Most Common Accidents in Factories
By Space Coast Daily // June 22, 2021
Workplace accidents are a considerable strain on the economy of the UK. While widespread health and safety culture is helping to beat back the problem, there are a few kinds of workplace which are inherently more hazardous than others. Factories, with their heavy machinery and loud noises, are especially troublesome.
Let’s take a look at some of the more common accidents in factories, and what can be done to minimise their impact.
Slips, Trips and Falls
According to the Health and Safety Executive’s Labour Force Survey, slips, trips and falls are the most common kinds of accident reported under RIDDOR, at around 29%.
It’s often easy to reduce the likelihood of slips and falls. The floor space must be kept clear and free from loose objects, and high-grip footwear and surfaces must be insisted on.
Epoxy flooring is something that can help in this respect, as it’ll make the task of cleaning that much easier. But we should also think about procedural and cultural changes. If every worker falls into the habit of clearing up the space wherever they see a potential hazard, rates of slips and falls are likely to fall.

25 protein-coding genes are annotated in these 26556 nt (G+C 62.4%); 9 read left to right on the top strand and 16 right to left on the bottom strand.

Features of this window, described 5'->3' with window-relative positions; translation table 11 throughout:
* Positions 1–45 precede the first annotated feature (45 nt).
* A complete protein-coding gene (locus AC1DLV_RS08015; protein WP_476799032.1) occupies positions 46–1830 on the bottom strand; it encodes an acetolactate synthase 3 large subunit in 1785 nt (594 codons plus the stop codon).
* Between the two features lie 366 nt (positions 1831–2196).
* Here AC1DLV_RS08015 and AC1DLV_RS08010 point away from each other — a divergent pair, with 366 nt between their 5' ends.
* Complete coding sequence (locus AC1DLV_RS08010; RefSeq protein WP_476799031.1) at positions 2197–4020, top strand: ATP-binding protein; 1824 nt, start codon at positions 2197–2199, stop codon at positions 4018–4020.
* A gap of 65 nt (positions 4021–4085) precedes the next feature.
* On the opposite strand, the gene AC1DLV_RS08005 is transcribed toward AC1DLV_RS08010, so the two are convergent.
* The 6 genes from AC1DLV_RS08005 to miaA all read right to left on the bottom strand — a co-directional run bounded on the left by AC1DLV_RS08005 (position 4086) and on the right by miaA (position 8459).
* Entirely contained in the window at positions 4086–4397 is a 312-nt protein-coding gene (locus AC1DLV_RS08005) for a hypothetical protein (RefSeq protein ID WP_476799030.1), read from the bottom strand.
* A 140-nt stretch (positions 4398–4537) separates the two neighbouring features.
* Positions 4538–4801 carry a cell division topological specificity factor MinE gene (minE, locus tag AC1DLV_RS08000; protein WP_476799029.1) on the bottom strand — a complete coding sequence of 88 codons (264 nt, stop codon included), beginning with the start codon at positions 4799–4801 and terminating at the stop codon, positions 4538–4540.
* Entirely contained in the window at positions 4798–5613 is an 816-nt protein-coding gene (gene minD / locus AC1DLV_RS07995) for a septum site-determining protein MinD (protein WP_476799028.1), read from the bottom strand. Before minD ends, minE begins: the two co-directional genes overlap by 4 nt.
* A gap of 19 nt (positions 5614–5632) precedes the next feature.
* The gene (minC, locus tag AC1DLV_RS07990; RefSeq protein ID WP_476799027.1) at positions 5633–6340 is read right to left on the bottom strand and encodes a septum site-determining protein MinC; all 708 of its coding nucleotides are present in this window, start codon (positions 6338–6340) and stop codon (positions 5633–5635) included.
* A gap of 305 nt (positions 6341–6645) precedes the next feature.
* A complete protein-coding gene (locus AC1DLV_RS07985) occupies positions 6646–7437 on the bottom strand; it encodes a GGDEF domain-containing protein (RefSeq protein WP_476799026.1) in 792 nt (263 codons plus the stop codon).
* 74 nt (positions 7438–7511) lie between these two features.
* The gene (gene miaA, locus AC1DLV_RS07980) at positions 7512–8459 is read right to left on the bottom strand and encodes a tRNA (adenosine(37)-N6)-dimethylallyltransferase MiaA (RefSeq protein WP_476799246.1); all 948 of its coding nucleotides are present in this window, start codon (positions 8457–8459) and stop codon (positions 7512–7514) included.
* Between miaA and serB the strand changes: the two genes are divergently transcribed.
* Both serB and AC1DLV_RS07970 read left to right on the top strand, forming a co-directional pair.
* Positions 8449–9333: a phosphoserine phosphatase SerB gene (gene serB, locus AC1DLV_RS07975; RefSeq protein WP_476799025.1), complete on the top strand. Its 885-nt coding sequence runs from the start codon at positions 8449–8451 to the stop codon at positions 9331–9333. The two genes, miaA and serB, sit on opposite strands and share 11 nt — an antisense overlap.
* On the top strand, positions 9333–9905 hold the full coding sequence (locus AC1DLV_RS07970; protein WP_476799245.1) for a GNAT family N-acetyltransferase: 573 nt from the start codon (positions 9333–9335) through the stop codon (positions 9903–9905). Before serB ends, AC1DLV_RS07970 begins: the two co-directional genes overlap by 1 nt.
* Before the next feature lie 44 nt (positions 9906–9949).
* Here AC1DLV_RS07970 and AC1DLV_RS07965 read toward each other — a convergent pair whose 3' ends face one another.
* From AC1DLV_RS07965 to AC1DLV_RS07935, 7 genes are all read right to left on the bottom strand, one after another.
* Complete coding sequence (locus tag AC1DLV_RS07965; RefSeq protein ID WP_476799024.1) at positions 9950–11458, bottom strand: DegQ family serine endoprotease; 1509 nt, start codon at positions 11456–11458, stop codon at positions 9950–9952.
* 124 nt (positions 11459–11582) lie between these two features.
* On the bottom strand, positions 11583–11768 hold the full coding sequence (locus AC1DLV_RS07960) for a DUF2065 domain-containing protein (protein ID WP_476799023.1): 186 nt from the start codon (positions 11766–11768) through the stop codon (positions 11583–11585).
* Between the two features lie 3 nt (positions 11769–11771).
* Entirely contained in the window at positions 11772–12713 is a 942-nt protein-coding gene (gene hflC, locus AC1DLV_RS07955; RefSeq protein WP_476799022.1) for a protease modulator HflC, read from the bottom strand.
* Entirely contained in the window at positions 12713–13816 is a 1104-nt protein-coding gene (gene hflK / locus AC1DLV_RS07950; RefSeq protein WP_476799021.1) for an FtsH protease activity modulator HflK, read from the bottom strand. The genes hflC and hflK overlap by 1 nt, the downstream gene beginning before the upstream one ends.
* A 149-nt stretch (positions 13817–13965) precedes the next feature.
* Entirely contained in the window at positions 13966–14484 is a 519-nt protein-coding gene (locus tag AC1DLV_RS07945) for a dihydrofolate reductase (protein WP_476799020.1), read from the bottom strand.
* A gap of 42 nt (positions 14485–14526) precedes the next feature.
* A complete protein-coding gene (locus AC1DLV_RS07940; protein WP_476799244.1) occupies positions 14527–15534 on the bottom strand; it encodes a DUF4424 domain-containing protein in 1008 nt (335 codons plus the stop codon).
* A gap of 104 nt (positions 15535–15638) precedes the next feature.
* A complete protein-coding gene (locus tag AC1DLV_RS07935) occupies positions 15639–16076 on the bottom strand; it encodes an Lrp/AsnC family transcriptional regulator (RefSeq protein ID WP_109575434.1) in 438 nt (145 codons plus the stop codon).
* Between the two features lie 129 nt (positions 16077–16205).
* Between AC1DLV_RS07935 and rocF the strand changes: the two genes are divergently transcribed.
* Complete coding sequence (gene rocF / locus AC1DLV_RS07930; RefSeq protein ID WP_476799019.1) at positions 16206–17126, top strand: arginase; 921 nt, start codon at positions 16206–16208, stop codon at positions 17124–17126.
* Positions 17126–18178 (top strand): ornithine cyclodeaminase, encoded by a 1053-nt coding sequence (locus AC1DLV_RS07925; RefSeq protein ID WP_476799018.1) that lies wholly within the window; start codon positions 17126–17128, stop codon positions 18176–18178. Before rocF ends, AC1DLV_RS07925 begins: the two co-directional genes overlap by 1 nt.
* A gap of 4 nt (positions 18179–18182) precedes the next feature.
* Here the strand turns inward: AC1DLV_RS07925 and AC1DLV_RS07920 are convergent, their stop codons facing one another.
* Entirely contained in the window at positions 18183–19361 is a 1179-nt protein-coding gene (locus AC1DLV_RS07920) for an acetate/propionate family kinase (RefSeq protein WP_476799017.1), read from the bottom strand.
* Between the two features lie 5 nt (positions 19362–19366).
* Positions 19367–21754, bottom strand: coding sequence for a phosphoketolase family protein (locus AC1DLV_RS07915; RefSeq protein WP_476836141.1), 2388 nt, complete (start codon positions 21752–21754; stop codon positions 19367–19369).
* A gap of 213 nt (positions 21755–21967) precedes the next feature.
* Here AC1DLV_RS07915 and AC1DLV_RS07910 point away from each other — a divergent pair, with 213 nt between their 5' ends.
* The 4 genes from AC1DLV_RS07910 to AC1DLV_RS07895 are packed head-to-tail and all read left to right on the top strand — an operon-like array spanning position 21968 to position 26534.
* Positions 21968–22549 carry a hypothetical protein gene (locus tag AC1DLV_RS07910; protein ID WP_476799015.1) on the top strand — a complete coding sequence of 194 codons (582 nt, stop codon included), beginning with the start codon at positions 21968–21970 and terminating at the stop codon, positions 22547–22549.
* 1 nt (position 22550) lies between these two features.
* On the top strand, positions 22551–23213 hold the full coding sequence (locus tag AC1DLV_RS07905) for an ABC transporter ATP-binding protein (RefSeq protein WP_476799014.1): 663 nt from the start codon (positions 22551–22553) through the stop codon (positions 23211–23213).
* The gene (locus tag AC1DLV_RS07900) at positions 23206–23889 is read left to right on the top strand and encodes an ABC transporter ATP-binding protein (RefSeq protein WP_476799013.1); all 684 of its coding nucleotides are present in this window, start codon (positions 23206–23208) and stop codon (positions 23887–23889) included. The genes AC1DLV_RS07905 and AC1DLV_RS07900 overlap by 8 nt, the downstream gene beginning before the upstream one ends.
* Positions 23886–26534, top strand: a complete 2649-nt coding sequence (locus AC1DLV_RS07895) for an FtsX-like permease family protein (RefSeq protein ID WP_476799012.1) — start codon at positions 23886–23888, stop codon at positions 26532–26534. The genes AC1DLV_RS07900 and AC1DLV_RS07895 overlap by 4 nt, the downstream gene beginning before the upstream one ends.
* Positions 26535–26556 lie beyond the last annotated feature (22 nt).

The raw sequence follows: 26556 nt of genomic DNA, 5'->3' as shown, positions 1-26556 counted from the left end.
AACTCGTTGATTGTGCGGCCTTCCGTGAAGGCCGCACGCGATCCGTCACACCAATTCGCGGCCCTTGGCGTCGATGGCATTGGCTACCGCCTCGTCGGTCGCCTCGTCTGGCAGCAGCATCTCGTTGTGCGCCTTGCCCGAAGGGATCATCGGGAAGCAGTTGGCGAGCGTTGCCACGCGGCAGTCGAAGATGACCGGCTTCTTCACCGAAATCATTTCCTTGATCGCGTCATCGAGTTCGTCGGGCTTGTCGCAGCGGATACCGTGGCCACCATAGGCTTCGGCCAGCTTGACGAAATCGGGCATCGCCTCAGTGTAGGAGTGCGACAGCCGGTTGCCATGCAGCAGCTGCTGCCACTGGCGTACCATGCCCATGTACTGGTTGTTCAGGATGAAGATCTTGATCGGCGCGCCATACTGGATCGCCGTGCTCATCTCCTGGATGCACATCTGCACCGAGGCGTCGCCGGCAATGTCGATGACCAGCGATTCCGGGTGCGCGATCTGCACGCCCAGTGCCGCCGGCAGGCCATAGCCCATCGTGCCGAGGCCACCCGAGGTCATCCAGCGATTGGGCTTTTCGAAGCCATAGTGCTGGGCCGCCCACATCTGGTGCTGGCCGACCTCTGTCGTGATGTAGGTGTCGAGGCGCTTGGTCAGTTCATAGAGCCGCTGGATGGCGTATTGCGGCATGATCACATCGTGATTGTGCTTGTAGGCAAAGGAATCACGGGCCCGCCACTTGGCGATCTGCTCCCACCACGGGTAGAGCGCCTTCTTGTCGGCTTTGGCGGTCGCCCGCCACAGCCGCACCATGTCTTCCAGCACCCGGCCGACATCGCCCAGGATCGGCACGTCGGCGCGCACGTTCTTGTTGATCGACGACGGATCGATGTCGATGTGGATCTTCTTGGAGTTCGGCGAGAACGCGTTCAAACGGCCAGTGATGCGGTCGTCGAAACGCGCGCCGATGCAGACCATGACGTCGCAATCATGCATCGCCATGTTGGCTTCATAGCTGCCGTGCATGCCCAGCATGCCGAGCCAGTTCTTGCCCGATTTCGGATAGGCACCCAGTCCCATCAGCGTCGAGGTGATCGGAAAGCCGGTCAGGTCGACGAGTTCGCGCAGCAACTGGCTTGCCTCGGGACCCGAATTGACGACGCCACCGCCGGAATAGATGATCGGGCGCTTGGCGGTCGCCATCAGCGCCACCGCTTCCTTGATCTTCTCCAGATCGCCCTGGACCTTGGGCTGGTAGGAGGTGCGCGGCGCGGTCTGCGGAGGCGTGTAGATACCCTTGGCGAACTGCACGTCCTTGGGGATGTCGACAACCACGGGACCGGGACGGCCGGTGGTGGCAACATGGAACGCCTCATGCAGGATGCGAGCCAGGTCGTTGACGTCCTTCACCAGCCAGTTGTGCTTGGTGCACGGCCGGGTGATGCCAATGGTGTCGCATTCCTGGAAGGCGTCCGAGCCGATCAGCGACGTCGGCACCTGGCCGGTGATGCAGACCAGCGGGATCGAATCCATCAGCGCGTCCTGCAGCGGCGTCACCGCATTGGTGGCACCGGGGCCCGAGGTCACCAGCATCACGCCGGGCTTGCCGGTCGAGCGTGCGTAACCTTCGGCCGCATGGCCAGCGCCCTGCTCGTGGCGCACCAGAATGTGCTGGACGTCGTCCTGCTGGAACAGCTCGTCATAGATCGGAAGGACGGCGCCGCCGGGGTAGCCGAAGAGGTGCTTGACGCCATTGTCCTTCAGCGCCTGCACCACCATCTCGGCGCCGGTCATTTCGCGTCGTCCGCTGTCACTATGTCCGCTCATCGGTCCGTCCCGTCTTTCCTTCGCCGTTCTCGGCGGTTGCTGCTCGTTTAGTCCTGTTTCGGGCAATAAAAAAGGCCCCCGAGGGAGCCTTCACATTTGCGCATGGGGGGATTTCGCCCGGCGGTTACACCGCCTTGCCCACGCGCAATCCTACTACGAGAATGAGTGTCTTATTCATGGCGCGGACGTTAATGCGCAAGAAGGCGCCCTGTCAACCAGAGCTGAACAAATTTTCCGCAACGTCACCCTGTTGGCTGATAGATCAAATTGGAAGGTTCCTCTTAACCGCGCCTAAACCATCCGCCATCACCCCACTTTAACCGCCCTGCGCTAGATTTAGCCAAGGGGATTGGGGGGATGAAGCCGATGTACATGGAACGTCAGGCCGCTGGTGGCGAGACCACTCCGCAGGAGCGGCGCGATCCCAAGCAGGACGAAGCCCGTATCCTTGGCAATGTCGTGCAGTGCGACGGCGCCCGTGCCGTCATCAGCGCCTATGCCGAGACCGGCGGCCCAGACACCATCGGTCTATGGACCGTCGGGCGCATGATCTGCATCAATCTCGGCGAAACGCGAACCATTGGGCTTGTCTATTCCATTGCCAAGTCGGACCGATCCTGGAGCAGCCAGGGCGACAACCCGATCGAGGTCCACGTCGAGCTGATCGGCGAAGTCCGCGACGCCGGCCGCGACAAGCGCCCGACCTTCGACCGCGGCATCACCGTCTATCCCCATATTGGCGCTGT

The British Safety Council estimates that around 1,300 UK employees are hospitalised each year from forklift accidents alone. But a forklift truck is just one kind of heavy machinery – and in a factory environment, there may be dozens of them.
Of the people who do end up in hospital, a fraction may go on to suffer from medical negligence, compounding the problem. If a worker is seriously injured, they may find themselves unable to work for a significant spell, which can put financial strain on everyone.
We can reduce the risk of this happening by conducting regular risk assessments, especially when new machinery is being installed.
Repetitive strain injury is a problem associated when performing the same task over and over again. This isn’t a problem that occurs suddenly, but one which builds steadily over time. We might get around this by rotating staff out of strenuous tasks, and by providing equipment which minimises the strain. Emphasising preventative physical therapy outside the workplace might also help to minimise the problem.
Toxic Fumes and Loud Noises
The factory can be a place where dangerous gases and excessive volume can inflict significant damage over time. Providing the appropriate PPE should be considered an almost obligatory means of quelling this particular issue.
If a factory features multiple levels, then there’s every chance that an object might one day fall from one to the other. This is something that’s more prevalent on construction sites, but the solution is the same: mandating the use of protective headgear.